Students, families, teachers, and community organizations are invited to attend the 16th annual Black Family Technology Awareness Day program on Saturday, Feb. 1. The event, which is part of a nationally celebrated week of the same name, is designed to spur young people’s interest in pursuing careers in science, technology, engineering, mathematics (STEM), and the arts.
This year’s theme, “Innovate to Educate: Re-Introducing Young Minds to Opportunities in STEM,” is meant to explore ways to break down barriers and re-introduce or reconnect students to STEM in ways that are engaging and interactive, and that will open their minds to the infinite possibilities that immersion in the STEM disciplines can provide.
Registration begins at 8 a.m. The opening program will begin at 9:15 a.m. in the Darrin Communications Center (DCC), room 308. President Shirley Ann Jackson will deliver the opening remarks.
The event is free and open to the public. Individuals will have an opportunity to roll up their sleeves and explore a series of workshop sessions and hands-on activities led by Rensselaer professors, students, staff, alumni, and alumnae, as well as area businesses and local community organizations.
Workshop offerings include exploring the science behind music, creating plasma art, designing key chains, building a wind turbine, learning about electric vehicles, uncovering the mysteries of laser technology, designing bridges using gumdrops, investigating different types of engineering, programming LEGO® Mindstorm robotics, experiencing the excitement of a trading floor through a simulated exercise, making models of nanoscale structures with African Hexastrip weaving, and applying the laws of physics to the game of pocket billiards.
Other program highlights include a lunchtime exercise/dance break and a special showcase featuring the five schools at Rensselaer. This will be held from noon to 1 p.m. in the Alumni Sports and Recreation Center.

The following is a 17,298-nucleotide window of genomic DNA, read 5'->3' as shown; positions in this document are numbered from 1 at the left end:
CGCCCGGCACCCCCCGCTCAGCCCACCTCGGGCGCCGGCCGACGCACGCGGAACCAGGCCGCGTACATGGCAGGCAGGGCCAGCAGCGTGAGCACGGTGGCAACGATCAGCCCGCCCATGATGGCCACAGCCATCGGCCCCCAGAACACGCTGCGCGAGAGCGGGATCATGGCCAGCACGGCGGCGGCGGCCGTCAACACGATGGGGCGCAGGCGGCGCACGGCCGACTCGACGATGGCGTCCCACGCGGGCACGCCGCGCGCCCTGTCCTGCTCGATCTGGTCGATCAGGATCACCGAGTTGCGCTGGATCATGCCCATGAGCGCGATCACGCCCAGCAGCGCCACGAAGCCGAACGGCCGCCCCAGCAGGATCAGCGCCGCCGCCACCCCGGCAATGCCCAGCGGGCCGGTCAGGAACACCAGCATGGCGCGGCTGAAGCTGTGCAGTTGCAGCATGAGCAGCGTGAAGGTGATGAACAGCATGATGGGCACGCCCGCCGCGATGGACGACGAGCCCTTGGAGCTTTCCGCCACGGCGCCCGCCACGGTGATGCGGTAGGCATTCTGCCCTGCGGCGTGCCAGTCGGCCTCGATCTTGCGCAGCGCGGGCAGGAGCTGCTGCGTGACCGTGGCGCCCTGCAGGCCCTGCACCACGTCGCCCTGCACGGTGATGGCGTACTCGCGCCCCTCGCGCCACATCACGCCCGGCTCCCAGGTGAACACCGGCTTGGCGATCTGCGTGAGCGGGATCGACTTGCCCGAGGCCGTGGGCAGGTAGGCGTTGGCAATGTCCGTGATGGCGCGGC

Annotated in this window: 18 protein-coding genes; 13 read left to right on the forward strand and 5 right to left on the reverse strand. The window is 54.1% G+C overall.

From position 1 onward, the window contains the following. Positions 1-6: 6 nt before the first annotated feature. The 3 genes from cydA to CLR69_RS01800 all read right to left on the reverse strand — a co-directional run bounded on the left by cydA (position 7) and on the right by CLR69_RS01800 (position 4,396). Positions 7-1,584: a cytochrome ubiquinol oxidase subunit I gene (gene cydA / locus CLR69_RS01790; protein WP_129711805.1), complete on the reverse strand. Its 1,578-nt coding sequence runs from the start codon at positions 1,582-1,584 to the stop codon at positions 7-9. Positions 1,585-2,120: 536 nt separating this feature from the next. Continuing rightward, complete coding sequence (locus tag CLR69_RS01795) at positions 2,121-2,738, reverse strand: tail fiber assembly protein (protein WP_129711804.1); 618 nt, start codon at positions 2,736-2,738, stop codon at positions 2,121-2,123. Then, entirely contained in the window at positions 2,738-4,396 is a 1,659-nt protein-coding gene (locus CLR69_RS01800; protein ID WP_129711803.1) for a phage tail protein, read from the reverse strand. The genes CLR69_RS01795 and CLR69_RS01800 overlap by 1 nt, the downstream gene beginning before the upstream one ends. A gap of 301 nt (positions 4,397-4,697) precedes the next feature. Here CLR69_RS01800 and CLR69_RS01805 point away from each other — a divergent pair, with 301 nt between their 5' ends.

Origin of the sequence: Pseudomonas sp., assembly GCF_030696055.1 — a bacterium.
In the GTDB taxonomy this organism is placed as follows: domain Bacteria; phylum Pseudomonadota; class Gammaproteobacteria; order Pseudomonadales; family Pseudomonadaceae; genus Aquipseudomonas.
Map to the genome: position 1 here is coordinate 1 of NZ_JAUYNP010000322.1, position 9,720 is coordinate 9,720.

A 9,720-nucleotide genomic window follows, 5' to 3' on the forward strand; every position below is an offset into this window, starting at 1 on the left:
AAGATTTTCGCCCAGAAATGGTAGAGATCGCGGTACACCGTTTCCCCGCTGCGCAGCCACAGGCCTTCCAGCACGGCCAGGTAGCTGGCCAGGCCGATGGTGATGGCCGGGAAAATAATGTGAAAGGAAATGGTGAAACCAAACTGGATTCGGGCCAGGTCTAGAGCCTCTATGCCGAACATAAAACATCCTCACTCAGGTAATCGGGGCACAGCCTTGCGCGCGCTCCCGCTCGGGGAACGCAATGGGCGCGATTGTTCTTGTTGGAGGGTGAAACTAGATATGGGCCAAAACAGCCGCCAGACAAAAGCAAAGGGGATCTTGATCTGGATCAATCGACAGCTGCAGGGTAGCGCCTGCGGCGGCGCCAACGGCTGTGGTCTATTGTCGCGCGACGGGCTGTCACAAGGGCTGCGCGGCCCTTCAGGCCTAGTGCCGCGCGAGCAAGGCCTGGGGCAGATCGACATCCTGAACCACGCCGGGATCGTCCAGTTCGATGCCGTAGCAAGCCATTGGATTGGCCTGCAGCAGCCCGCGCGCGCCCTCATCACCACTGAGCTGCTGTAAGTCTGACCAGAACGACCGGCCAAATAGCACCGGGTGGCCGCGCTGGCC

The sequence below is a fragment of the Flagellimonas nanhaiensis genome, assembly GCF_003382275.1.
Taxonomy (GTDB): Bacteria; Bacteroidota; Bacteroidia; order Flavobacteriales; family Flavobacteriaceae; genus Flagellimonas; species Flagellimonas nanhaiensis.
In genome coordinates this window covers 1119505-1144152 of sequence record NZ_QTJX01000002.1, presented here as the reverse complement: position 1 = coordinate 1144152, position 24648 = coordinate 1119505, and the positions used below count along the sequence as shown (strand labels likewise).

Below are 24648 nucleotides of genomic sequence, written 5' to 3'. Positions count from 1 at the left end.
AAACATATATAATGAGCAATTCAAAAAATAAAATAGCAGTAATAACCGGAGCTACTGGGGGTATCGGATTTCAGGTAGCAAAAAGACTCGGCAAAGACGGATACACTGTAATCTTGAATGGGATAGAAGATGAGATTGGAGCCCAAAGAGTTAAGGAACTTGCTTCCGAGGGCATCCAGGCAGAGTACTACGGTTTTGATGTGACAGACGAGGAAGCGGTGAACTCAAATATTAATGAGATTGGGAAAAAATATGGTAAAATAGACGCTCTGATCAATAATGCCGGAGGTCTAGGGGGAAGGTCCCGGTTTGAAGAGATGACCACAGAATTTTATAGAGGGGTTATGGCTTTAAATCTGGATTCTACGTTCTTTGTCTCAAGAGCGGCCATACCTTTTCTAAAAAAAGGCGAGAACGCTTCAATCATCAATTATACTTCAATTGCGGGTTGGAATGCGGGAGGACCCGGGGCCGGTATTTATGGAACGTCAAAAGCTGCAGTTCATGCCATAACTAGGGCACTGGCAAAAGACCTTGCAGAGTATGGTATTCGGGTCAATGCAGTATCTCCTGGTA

Following lunch, the afternoon portion of the event will be held in the Curtis R. Priem Experimental Media and Performing Arts Center (EMPAC)
Concert Hall, beginning at 1:30 p.m. Attendees will be treated to a live jazz music performance featuring the local jazz group Ten27. The group’s “The Black Book Project” combines a multimedia production featuring images from the Hubble Telescope with performances of seven original pieces inspired by themes in modern cosmology.
The event will culminate with a keynote address by Christopher Emdin, a social critic, public intellectual, and science advocate whose commentary on issues of race, culture, inequality, and education have appeared in dozens of influential periodicals. Emdin is an assistant professor in the Department of Mathematics, Science, and Technology at Teachers College, Columbia University, where he also serves as director of Secondary School Initiatives at the Urban Science Education Center. He is an expert on improving urban education, the intersection of hip-hop and education, STEM education, politics, race, class, diversity, and youth empowerment.
Black Family Technology Awareness Day is part of a larger Rensselaer effort to interest area young people and their families in pursuing occupations in the fields of science and engineering.
Volunteers are needed for event set-up and breakdown, staffing workshop presenter rooms, directing attendees to event locations, and more. To volunteer, contact Ajuba Jones, volunteer committee chair, at firstname.lastname@example.org.